Those heavy backpacks: Oh, my aching courseload!

Those heavy backpacks: Oh, my aching courseload!
It's a familiar sight in schools around the country: students schlepping around, bent over, straining under backpacks stuffed to the gills with textbooks, notebooks, class supplies, lunches and more. While the youngsters may consider heavy packs a pain in the neck, many doctors are starting to see them as more than just a school nuisance.
Last year the American Academy of Orthopaedic Surgeons (AAOS) weighed in on the portly pack phenomenon. In the summer of 1999, the group surveyed more than 100 physicians at Children's Memorial Hospital in Chicago and the Alfred I. DuPont Hospital for Children in Wilmington, Del., in an effort to determine whether heavy backpacks constitute a health risk for kids. And the majority of responses indicate that students who routinely tote mammoth packs could be cruising for a visit to the doctor's office.
Some 58 percent of orthopaedists included in the survey reported they are seeing patients complaining of back and shoulder pain brought on by heavy backpacks, and seven out of 10 said backpacks are becoming a clinical problem for children. "Orthopaedic surgeons are starting to notice an increase in children visiting their offices with muscle fatigue problems that we usually did not see until later in their adult years," observed Dr. Charlotte B. Alexander, an orthopaedic surgeon in Houston, Texas. "If you have a 90-pound female carrying a 20-pound backpack, then the backpack weight becomes a medical issue."
It's a problem familiar to Sylvia Barial, a school nurse in the New Orleans public schools. "Some of these packs are so stuffed, they stick out almost two feet" behind the student, says Barial, who is also co-chair of the school nurse subcommittee for the AFT's health care division. "When kids are small and carrying a lot of books, it can create problems. They come in complaining of lower back pain." In upper grades, you see students who hurt themselves when they pick up backpacks in a twisting motion, she adds.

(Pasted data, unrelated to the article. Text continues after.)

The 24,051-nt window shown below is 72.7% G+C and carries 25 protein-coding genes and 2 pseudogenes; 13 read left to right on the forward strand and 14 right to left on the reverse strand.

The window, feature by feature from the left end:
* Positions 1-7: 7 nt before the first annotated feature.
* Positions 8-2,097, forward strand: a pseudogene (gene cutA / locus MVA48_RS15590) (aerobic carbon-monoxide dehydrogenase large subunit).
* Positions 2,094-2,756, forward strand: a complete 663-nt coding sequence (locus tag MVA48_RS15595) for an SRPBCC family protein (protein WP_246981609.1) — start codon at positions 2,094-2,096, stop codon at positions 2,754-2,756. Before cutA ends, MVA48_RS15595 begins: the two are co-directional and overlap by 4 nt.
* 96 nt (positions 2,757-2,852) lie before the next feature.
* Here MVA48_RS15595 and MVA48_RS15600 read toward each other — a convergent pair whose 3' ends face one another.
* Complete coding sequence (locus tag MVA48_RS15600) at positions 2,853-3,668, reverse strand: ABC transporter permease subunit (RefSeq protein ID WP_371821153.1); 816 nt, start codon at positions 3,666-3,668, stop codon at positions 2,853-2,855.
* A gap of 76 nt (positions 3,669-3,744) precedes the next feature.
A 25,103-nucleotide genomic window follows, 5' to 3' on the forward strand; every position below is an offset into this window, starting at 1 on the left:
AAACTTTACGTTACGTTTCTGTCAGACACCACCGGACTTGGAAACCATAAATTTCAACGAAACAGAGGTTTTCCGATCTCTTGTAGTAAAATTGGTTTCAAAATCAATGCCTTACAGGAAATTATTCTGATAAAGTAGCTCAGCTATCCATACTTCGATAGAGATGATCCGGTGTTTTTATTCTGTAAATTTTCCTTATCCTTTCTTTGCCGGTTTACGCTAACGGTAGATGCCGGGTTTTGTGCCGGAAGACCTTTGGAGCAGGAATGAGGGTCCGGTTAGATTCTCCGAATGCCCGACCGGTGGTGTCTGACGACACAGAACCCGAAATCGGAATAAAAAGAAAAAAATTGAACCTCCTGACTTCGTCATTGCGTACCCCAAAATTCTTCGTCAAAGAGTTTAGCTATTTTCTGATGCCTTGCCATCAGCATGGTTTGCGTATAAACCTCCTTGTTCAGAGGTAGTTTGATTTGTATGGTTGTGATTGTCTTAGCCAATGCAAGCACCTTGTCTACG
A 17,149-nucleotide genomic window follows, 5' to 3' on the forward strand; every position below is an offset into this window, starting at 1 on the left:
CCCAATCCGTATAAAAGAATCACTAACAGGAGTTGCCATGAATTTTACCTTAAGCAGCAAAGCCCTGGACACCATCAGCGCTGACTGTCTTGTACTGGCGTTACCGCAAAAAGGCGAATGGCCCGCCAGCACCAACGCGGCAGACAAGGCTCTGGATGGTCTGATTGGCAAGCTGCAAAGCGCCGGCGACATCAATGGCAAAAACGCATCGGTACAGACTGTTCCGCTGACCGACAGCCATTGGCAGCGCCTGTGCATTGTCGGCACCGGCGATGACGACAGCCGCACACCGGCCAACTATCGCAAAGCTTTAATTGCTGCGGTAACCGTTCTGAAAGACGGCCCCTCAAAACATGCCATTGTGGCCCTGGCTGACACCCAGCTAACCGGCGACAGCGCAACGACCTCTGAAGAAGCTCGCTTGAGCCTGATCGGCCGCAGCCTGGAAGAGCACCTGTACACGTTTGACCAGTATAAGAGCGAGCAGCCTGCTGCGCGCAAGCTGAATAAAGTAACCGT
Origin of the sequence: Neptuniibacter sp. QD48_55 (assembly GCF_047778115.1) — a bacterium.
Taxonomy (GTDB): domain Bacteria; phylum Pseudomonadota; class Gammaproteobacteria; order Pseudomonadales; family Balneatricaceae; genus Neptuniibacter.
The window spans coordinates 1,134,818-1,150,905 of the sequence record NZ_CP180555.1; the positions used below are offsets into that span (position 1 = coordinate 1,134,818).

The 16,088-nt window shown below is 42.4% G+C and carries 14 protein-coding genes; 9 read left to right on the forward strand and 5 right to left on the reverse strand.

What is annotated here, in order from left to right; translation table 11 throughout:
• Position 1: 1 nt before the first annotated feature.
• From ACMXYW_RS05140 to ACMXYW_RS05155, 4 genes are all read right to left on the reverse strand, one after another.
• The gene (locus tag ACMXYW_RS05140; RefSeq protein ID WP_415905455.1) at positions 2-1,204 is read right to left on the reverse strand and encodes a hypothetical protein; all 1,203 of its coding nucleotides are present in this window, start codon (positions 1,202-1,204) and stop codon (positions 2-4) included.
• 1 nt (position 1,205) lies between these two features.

The AAOS survey asked doctors what backpack recommendations they made to children and parents. The most frequently cited tips were:
Use a hip strap for heavier weights.
Use a pack with padded wide straps and a padded back.
Use the pack properly--wear both of the straps, firmly tightened, to hold the pack two inches above the waist.
Engage in exercises, suggested by a physician, to condition back muscles.
Use correct lifting techniques.
Place the heaviest items close to the student's back.
Try to make frequent trips to lockers between classes to replace books.
Consider purchasing a backpack with wheels.
Purchase a second set of books for home.
Survey respondents also suggest a formula for determining a maximum weight for backpacks: No more than 20 percent of body weight, and even lighter for small children. But, in an age of bloated, five-pound textbooks, that formula may be hard to adhere to, Barial observes. She has seen some students fare well with rolling backpacks (although they have sometimes posed a tripping risk in the hallways). But many families may find it difficult to foot the extra $40-$60 that rolling backpacks often cost. And then there is always the danger that students may shun rolling packs as "less than cool."
Certainly the best solution, Barial believes, would be a second set of books for home. But she isn't holding her breath for that fix--not at a time when many students feel fortunate just to get a single set of books from their school districts.
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(From American Teacher, Feb. 2000)